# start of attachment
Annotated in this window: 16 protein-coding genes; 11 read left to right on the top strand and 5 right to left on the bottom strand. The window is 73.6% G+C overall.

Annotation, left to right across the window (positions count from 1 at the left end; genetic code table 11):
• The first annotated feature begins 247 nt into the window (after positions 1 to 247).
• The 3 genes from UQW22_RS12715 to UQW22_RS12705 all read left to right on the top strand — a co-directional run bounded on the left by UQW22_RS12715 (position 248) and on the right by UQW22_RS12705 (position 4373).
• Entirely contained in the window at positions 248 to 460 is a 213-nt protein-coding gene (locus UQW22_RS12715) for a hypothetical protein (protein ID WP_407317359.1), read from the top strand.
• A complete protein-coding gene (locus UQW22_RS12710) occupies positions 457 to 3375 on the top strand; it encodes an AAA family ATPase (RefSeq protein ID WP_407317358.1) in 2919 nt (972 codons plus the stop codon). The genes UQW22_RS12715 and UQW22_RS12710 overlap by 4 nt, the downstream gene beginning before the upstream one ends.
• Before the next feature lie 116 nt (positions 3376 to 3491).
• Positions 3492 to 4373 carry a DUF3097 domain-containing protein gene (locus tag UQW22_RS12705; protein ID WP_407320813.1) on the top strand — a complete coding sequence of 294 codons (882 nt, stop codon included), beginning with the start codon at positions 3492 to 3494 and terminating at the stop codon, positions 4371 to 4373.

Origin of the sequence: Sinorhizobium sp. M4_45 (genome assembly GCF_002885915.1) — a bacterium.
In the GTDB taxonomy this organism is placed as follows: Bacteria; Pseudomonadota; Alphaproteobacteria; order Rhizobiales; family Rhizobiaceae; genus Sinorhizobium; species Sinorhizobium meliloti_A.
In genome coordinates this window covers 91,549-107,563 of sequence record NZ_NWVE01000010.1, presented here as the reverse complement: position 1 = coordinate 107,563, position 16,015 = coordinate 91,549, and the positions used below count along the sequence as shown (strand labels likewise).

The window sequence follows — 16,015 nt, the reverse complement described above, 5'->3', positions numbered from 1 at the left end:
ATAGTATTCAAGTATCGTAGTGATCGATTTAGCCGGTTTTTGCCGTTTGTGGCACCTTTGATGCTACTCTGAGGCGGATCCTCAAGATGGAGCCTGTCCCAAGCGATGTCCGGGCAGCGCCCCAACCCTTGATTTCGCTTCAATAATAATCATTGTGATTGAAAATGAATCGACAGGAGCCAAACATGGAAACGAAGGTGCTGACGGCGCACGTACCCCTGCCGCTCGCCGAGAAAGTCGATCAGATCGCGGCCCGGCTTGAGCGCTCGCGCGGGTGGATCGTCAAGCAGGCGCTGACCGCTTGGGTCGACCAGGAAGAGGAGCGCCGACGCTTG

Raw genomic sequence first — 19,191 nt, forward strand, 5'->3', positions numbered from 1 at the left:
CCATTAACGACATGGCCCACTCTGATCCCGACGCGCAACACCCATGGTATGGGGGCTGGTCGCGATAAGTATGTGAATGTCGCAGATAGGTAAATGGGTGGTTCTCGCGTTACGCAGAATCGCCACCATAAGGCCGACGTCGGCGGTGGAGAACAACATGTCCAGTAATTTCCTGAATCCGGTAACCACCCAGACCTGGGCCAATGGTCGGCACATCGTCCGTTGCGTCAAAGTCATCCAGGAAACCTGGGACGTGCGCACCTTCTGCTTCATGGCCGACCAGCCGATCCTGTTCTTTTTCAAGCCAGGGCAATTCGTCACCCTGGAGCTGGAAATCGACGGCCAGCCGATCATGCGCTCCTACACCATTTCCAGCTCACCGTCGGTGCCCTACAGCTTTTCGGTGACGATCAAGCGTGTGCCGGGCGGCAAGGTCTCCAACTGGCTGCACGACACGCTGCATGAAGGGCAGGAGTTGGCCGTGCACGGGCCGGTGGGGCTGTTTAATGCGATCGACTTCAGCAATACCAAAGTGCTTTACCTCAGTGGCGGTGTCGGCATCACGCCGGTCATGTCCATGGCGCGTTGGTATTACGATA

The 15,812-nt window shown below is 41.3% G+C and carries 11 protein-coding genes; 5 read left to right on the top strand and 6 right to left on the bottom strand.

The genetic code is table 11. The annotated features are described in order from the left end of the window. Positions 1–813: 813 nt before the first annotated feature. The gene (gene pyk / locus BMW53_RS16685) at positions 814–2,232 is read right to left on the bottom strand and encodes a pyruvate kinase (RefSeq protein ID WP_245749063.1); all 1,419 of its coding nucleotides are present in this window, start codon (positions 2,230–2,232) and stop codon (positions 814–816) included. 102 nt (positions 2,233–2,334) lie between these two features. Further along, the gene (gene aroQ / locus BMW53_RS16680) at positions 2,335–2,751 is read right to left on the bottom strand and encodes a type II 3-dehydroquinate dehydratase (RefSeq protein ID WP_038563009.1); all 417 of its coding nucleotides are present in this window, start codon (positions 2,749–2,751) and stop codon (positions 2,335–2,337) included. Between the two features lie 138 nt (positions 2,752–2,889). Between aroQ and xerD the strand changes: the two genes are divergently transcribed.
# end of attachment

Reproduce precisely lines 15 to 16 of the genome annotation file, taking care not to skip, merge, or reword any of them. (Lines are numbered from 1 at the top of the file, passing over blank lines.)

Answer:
CCATTAACGACATGGCCCACTCTGATCCCGACGCGCAACACCCATGGTATGGGGGCTGGTCGCGATAAGTATGTGAATGTCGCAGATAGGTAAATGGGTGGTTCTCGCGTTACGCAGAATCGCCACCATAAGGCCGACGTCGGCGGTGGAGAACAACATGTCCAGTAATTTCCTGAATCCGGTAACCACCCAGACCTGGGCCAATGGTCGGCACATCGTCCGTTGCGTCAAAGTCATCCAGGAAACCTGGGACGTGCGCACCTTCTGCTTCATGGCCGACCAGCCGATCCTGTTCTTTTTCAAGCCAGGGCAATTCGTCACCCTGGAGCTGGAAATCGACGGCCAGCCGATCATGCGCTCCTACACCATTTCCAGCTCACCGTCGGTGCCCTACAGCTTTTCGGTGACGATCAAGCGTGTGCCGGGCGGCAAGGTCTCCAACTGGCTGCACGACACGCTGCATGAAGGGCAGGAGTTGGCCGTGCACGGGCCGGTGGGGCTGTTTAATGCGATCGACTTCAGCAATACCAAAGTGCTTTACCTCAGTGGCGGTGTCGGCATCACGCCGGTCATGTCCATGGCGCGTTGGTATTACGATA

The 15,812-nt window shown below is 41.3% G+C and carries 11 protein-coding genes; 5 read left to right on the top strand and 6 right to left on the bottom strand.